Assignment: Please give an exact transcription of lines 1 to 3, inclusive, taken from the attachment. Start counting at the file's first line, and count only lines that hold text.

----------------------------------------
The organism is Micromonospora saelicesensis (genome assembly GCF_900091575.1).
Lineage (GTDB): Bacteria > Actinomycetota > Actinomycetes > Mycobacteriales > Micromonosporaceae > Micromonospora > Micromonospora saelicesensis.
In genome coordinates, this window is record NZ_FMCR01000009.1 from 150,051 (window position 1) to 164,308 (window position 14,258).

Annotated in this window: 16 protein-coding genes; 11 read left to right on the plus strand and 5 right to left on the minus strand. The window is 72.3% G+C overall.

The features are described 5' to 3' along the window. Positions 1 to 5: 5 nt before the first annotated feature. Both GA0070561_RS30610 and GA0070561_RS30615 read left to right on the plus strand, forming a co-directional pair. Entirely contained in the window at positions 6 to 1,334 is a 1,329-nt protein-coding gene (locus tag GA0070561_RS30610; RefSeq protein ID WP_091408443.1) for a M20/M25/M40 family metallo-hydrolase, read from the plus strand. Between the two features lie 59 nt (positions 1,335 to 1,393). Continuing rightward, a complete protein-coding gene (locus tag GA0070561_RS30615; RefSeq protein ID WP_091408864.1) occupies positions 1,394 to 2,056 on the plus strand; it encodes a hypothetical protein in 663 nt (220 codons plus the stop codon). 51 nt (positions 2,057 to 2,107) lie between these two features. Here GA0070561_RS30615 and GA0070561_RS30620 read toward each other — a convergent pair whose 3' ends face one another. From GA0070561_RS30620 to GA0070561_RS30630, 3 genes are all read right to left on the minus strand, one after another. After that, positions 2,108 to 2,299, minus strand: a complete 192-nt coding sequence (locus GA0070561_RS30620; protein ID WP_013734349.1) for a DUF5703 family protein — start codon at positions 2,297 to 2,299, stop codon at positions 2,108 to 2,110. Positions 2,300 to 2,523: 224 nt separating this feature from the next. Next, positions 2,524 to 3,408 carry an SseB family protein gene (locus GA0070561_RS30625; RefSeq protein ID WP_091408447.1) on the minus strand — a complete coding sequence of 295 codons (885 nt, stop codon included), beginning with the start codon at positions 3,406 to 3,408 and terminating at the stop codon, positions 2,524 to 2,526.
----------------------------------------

The organism is Micromonospora saelicesensis (genome assembly GCF_900091575.1).
Lineage (GTDB): Bacteria > Actinomycetota > Actinomycetes > Mycobacteriales > Micromonosporaceae > Micromonospora > Micromonospora saelicesensis.
In genome coordinates, this window is record NZ_FMCR01000009.1 from 150,051 (window position 1) to 164,308 (window position 14,258).